The WasteWatcher: The Staff Blog of Citizens Against Government Waste

Possessed by Pensions: Impending Union Bailouts

The WasteWatcher is the staff blog of Citizens Against Government Waste (CAGW) and the Council for Citizens Against Government Waste (CCAGW). For questions, contact blog@cagw.org.


With Halloween around the corner, teenagers and adults alike will dust off classic scary movies, ranging from the comical (Ghostbusters) to the terrifying (The Exorcist).  They may have seen these movies dozens of times, but they continue to be surprised and still jump at the sight of these demonic possessions when young Regan “spider-crawls” down the stairs of her mother’s Georgetown home or ghosts terrorize New York City.  Like these and other scary movies, Congress is on the verge of yet another horror show that has been seen too many times:  a taxpayer-funded bailout.

This time, it is union pensions:  1,238 plans are underfunded.  For example, the United Mine Workers of America’s (UMWA) pension plan faces $5.57 billion in unfunded liabilities and is demanding a bailout.  A September 2016 Heritage report offers three reasons why the UMWA and other union pension plans are suffering:  “paying benefits to workers who did not earn them, neglecting to adjust contributions and accrual rates, and using inappropriate assumptions for investment earnings and lifetime expectancies.” 

When the UMWA fund was established in 1946 by the Krug-Lewis Agreement (see below), it immediately began paying out benefits to workers who had not contributed to the fund.  Since then, it has been impossible for workers to pay off the cost of previous benefits.  The fund cannot catch up due to both fewer coal miners (largely due to the destruction of the coal industry by the Obama Administration) and the failure by the fund’s trustees to adjust contributions and benefits to the shrinking workforce.  In addition, UMWA’s pension fund and other union pension plans are already given preferential treatment over non-union plans by the Employee Retirement Income Security Act (ERISA), which allows union plans to make riskier investment assumptions.  Single-employer or non-union pension plans are required to use a 4 percent interest rate assumption, while multi-employer plans (like UMWA) are allowed to use rates closer to 7 or 8 percent.  

Twenty of the 1,238 struggling union pension plans will go broke before UMWA’s plan, but some members of Congress believe that the UMWA plan deserves even more special treatment than others, including jumping ahead of the line and receiving a government bailout.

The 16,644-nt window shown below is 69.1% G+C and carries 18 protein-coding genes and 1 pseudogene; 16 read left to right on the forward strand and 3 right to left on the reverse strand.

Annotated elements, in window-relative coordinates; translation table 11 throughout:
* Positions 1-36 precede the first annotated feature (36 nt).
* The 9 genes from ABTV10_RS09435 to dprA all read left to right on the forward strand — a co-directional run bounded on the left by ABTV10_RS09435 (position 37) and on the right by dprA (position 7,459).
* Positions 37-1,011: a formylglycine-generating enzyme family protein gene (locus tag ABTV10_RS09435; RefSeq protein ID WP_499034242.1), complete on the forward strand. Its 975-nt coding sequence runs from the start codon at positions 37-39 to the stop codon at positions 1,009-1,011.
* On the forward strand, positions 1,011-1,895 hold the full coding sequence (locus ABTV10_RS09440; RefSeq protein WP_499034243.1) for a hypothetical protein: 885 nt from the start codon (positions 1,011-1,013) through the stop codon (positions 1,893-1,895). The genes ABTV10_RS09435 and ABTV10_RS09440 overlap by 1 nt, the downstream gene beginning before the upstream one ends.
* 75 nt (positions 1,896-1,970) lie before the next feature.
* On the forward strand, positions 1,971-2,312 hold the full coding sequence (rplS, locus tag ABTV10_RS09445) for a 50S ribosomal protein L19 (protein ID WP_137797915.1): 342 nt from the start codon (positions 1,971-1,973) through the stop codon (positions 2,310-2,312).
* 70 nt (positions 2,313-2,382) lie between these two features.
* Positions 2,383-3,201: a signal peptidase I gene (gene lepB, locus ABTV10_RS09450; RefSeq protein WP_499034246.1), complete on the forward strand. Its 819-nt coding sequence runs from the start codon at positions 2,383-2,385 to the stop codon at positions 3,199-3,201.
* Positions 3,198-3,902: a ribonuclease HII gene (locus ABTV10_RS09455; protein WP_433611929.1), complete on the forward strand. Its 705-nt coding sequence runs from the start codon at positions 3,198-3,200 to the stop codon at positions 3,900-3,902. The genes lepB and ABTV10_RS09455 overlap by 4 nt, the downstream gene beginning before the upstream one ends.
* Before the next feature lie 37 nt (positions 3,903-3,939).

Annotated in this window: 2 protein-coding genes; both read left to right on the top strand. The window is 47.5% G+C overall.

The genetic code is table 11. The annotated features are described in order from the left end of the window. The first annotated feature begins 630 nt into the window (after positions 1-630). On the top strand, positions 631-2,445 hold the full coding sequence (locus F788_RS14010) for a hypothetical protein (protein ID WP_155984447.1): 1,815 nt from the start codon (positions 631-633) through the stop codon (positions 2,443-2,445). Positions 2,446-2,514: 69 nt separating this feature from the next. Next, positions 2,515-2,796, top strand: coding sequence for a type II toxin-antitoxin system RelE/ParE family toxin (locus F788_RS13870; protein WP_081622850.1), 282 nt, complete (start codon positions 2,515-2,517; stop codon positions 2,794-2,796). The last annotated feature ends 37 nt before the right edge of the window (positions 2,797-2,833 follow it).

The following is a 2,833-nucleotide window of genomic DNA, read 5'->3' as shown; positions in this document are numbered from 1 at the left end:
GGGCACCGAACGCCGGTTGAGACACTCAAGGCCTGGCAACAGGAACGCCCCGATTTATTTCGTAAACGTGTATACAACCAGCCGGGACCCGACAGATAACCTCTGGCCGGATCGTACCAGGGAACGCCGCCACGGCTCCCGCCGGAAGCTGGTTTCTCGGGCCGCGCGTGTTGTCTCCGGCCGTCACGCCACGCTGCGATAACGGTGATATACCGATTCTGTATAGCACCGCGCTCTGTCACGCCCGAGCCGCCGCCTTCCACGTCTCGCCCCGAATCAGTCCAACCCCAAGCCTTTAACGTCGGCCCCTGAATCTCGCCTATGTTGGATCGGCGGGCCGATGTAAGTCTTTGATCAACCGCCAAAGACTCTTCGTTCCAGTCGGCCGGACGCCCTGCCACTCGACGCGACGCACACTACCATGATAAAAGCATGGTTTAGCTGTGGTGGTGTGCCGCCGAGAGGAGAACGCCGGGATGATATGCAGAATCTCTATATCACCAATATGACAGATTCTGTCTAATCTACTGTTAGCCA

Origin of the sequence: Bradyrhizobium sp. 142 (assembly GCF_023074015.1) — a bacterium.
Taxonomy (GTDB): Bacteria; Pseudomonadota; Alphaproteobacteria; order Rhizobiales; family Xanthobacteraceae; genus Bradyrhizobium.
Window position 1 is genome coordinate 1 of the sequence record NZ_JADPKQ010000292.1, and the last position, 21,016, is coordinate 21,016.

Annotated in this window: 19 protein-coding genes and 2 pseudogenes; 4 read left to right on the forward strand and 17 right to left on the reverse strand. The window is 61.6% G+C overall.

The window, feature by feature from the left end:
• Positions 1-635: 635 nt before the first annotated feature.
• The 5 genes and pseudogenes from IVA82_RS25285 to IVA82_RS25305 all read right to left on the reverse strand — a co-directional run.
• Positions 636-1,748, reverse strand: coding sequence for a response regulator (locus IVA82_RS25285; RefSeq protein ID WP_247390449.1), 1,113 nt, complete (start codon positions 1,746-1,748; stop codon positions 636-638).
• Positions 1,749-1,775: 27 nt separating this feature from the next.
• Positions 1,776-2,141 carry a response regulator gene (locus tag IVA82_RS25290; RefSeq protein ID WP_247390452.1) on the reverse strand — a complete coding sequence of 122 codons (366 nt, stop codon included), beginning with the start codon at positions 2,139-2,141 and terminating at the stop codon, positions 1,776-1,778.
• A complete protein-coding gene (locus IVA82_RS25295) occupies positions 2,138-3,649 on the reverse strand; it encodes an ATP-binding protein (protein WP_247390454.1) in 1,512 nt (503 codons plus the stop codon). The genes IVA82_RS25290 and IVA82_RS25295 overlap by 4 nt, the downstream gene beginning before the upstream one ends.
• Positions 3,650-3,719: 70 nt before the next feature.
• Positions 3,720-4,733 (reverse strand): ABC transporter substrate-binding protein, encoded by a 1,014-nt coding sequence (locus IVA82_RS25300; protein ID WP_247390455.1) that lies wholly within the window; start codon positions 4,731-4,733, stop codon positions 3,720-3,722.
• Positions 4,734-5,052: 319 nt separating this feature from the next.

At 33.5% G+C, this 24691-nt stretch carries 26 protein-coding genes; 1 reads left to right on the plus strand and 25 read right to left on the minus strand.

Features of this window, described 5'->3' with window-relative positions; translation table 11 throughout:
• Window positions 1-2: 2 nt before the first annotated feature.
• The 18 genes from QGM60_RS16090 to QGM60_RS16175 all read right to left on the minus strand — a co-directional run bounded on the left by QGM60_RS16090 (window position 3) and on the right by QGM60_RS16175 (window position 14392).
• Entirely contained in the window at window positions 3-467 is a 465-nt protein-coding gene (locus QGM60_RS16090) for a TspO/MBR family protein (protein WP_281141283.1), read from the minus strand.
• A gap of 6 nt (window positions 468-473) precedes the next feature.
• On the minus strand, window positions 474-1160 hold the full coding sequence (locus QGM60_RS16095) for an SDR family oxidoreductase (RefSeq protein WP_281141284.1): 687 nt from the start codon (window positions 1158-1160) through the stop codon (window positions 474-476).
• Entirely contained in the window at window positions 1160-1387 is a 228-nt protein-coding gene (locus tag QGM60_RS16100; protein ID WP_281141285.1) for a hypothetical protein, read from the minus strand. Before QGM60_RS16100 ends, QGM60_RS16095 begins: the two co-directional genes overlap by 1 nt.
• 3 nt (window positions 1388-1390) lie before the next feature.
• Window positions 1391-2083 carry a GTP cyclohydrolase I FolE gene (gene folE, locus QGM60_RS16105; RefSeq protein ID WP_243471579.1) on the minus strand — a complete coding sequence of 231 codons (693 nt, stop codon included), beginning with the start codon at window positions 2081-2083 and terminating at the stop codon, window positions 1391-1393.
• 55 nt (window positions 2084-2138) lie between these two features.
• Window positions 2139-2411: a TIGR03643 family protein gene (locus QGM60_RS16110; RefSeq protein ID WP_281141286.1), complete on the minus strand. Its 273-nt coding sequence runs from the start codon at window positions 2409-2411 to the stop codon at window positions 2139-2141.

As the United States entered World War II, union leadership made a “no strike” pledge in order to keep up the war effort.  But in 1946, UMWA President John L. Lewis broke the pledge and his workers went on strike; in response, President Truman took control of the mines.  Negotiations between Lewis and Interior Secretary Julius Krug resulted in the Krug-Lewis Agreement, which covered the terms and conditions of employment in the temporarily government-owned mines, and included setting up health and retirement funds.  The government returned the mines to their private operators in June 1947.

Seven decades later, the UMWA maintains that the federal government is liable for bailing out its pension plan due to this (expired) agreement.  Because the government set up the fund and once controlled mines, the union argues that the government is on the hook for the bill.  According to the Congressional Research Service (CRS), the agreement was only applicable from May 1946 to June 1947, when the government had control of the mines.

The UMWA plan and the 1,237 other union plans are covered by the Pension Benefit Guaranty Corporation (PBGC) which was set up in 1974 as an insurance program for all private sector pension plans.  The PBGC does not fully guarantee pension promises; but it provides some relief and support in the form of partial benefits to pension beneficiaries if pension funds run out.  However, the agency can’t cover the struggling pension funds, even partially, since the PBGC fund itself will become insolvent by 2025.

S. 1714 and H.R. 2403, the Miners Protection Act and the Coal Healthcare and Pensions Protection Act, respectively, both aim to ignore the impending insolvency at the PBGC (an already existing possible solution to insolvent plans) and give into the flawed logic offered by the UMWA, while ignoring other pension plans.  S. 1714, which passed the Senate Finance Committee on September 22, 2016 by a vote of 18-8, will use money from the Abandoned Mine Land (AML) Reclamation fund to cover the bailout of the UMWA pension fund.  However, the AML doesn’t have the money to fund the bailout, and CRS has confirmed that the bailout will come directly from the taxpayers.  The bailout will add billions to the $19 trillion national debt and open the door for more pension bailouts, all without reforming the PBGC or ending special treatment for union pension plans.

Instead of fighting back against a ghostly occupation or exorcising a demon, both Republicans and Democrats appear to be giving into a monster more horrific and disastrously destructive than anything Americans can see at the movies.

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